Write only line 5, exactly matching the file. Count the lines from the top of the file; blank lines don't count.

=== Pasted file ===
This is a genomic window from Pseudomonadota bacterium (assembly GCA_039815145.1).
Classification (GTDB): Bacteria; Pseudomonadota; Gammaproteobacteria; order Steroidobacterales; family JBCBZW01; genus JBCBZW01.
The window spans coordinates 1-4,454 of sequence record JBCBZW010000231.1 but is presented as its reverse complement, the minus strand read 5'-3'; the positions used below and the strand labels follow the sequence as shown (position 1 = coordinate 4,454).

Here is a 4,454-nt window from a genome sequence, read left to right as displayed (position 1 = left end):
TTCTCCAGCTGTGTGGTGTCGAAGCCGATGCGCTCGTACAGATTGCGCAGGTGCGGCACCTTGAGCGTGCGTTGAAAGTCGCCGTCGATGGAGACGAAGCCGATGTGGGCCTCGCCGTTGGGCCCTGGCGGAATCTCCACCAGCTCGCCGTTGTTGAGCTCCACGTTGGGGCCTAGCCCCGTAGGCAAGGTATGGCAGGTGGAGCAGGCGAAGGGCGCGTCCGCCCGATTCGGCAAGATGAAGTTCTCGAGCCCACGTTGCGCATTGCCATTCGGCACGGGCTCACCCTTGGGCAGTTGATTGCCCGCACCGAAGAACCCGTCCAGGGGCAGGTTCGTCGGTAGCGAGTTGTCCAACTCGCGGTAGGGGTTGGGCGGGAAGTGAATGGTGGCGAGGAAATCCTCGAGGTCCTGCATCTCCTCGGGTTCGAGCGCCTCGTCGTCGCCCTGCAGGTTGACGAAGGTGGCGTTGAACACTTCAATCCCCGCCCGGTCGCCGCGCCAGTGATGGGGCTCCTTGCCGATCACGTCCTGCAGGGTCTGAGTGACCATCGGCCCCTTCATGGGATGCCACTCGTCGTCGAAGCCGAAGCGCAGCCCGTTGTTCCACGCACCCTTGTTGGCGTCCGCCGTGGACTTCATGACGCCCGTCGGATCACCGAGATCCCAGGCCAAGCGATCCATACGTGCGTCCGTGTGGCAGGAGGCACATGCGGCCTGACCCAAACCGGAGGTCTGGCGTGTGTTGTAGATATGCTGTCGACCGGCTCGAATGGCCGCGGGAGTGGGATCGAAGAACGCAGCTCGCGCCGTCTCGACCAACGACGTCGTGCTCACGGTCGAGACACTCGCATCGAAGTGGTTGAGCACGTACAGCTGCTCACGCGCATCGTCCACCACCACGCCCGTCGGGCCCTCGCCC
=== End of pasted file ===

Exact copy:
TTCTCCAGCTGTGTGGTGTCGAAGCCGATGCGCTCGTACAGATTGCGCAGGTGCGGCACCTTGAGCGTGCGTTGAAAGTCGCCGTCGATGGAGACGAAGCCGATGTGGGCCTCGCCGTTGGGCCCTGGCGGAATCTCCACCAGCTCGCCGTTGTTGAGCTCCACGTTGGGGCCTAGCCCCGTAGGCAAGGTATGGCAGGTGGAGCAGGCGAAGGGCGCGTCCGCCCGATTCGGCAAGATGAAGTTCTCGAGCCCACGTTGCGCATTGCCATTCGGCACGGGCTCACCCTTGGGCAGTTGATTGCCCGCACCGAAGAACCCGTCCAGGGGCAGGTTCGTCGGTAGCGAGTTGTCCAACTCGCGGTAGGGGTTGGGCGGGAAGTGAATGGTGGCGAGGAAATCCTCGAGGTCCTGCATCTCCTCGGGTTCGAGCGCCTCGTCGTCGCCCTGCAGGTTGACGAAGGTGGCGTTGAACACTTCAATCCCCGCCCGGTCGCCGCGCCAGTGATGGGGCTCCTTGCCGATCACGTCCTGCAGGGTCTGAGTGACCATCGGCCCCTTCATGGGATGCCACTCGTCGTCGAAGCCGAAGCGCAGCCCGTTGTTCCACGCACCCTTGTTGGCGTCCGCCGTGGACTTCATGACGCCCGTCGGATCACCGAGATCCCAGGCCAAGCGATCCATACGTGCGTCCGTGTGGCAGGAGGCACATGCGGCCTGACCCAAACCGGAGGTCTGGCGTGTGTTGTAGATATGCTGTCGACCGGCTCGAATGGCCGCGGGAGTGGGATCGAAGAACGCAGCTCGCGCCGTCTCGACCAACGACGTCGTGCTCACGGTCGAGACACTCGCATCGAAGTGGTTGAGCACGTACAGCTGCTCACGCGCATCGTCCACCACCACGCCCGTCGGGCCCTCGCCC